When our goals are aligned with those that we serve, we have a rare chance to maximize both. It’s worth seeking out. We’re not unsponsored. We’re sponsored by the very people we’re engaging with.

Backward about coming forward

If your comment is helpful to anyone else, then it’s generous indeed.

Holding back is selfish, because it deprives the group of your insight at the same time that it normalizes non-participation.

If you’re wondering, so is someone else.

Investments and expenses

One goes up in value, the other doesn’t. One creates value over time, the other doesn’t.

It’s fun to imagine that our expenses are investments, but if they were, we’d call them investments.

Our tools can be re-used, and our assets have value to us and to others. Skills can be an investment, compounding as they grow. Expenses, on the other hand, fade away.

Everyone is rational

But if that’s true, then why don’t we all agree on the right next step?

It could be because everyone has a different experience, different data and different goals.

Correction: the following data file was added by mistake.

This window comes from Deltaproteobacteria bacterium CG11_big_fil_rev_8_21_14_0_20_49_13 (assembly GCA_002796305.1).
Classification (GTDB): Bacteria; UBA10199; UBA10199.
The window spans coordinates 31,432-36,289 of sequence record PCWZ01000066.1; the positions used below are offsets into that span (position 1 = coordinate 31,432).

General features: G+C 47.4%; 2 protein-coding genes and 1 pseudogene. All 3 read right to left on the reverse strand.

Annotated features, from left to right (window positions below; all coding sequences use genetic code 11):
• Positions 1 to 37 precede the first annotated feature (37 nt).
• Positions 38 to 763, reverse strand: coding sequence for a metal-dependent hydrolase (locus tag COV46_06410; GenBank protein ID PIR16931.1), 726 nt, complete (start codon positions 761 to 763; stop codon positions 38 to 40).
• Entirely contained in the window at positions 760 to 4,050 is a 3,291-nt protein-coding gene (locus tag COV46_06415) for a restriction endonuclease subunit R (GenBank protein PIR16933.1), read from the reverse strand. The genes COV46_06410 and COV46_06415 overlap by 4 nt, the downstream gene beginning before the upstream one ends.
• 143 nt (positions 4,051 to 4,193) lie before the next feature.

Or, it could be that you are the only one who’s rational.

And it could be that we all like to tell ourselves we’re doing the right thing, but ultimately, all we can do is make choices based on how we see the world.

The way we see things drives our choices, and, of course, our choices change the way we see things.

Bad Company

The arc of institutions, including governments and corporations, particularly public ones, bends toward short-term thinking, bullying, anti-competitive behavior and laziness.

The antidote is persistent vigilance and heroic leadership.

The organizational math is compelling. When a toxic employee shows up, it might be easier to simply work around him. When competitors engage in graft or corruption, the easy path is to compete in the same way. It’s only fair.

And when employees are rewarded for short-term actions that lead to short-term stock gains, the bad behavior compounds.

Some theorized that cutthroat competitive markets were the antidote to the corroding organization. After all, if your team is losing the game, you’ll get your act together–it works in baseball, they say.

The problem is that short-term competitive markets reward short-term competitive thinking, which, while it might diminish sloth, does little to help in the long run.

The entropy of organizations means that difficult conversations and a positive ratchet of culture change are unlikely to occur on their own.

But there’s an alternative. The alternative is the leader (regardless of her title–authority isn’t the point) who says, “not on my watch.” This is the person who realizes that today at work never happens again, and this opportunity to make things better won’t present itself another time.

Of course, it’s exhausting, because you have to do it every day.